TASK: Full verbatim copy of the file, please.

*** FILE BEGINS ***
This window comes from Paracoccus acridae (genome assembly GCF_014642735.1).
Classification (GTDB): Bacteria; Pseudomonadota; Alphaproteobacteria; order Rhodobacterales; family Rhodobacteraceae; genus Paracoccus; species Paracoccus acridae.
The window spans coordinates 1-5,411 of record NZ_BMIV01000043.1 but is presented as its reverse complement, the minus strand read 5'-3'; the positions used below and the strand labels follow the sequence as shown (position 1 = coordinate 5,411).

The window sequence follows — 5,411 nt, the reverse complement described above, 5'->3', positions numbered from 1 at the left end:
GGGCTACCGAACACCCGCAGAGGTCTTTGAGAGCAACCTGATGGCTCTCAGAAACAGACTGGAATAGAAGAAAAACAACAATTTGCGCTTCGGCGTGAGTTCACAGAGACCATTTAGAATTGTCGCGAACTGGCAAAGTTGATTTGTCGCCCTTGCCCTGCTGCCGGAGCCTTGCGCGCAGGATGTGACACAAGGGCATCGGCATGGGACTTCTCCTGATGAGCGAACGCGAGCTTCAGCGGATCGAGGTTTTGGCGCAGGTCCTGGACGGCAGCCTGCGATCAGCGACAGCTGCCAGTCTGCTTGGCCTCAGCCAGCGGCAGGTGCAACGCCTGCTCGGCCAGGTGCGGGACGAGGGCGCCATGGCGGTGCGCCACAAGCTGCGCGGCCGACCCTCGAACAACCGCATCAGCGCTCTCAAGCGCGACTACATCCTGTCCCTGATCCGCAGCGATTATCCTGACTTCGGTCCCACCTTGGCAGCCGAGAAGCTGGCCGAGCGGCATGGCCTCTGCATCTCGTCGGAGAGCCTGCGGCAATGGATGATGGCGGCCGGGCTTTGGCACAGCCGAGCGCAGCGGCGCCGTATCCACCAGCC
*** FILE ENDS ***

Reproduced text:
This window comes from Paracoccus acridae (genome assembly GCF_014642735.1).
Classification (GTDB): Bacteria; Pseudomonadota; Alphaproteobacteria; order Rhodobacterales; family Rhodobacteraceae; genus Paracoccus; species Paracoccus acridae.
The window spans coordinates 1-5,411 of record NZ_BMIV01000043.1 but is presented as its reverse complement, the minus strand read 5'-3'; the positions used below and the strand labels follow the sequence as shown (position 1 = coordinate 5,411).

The window sequence follows — 5,411 nt, the reverse complement described above, 5'->3', positions numbered from 1 at the left end:
GGGCTACCGAACACCCGCAGAGGTCTTTGAGAGCAACCTGATGGCTCTCAGAAACAGACTGGAATAGAAGAAAAACAACAATTTGCGCTTCGGCGTGAGTTCACAGAGACCATTTAGAATTGTCGCGAACTGGCAAAGTTGATTTGTCGCCCTTGCCCTGCTGCCGGAGCCTTGCGCGCAGGATGTGACACAAGGGCATCGGCATGGGACTTCTCCTGATGAGCGAACGCGAGCTTCAGCGGATCGAGGTTTTGGCGCAGGTCCTGGACGGCAGCCTGCGATCAGCGACAGCTGCCAGTCTGCTTGGCCTCAGCCAGCGGCAGGTGCAACGCCTGCTCGGCCAGGTGCGGGACGAGGGCGCCATGGCGGTGCGCCACAAGCTGCGCGGCCGACCCTCGAACAACCGCATCAGCGCTCTCAAGCGCGACTACATCCTGTCCCTGATCCGCAGCGATTATCCTGACTTCGGTCCCACCTTGGCAGCCGAGAAGCTGGCCGAGCGGCATGGCCTCTGCATCTCGTCGGAGAGCCTGCGGCAATGGATGATGGCGGCCGGGCTTTGGCACAGCCGAGCGCAGCGGCGCCGTATCCACCAGCC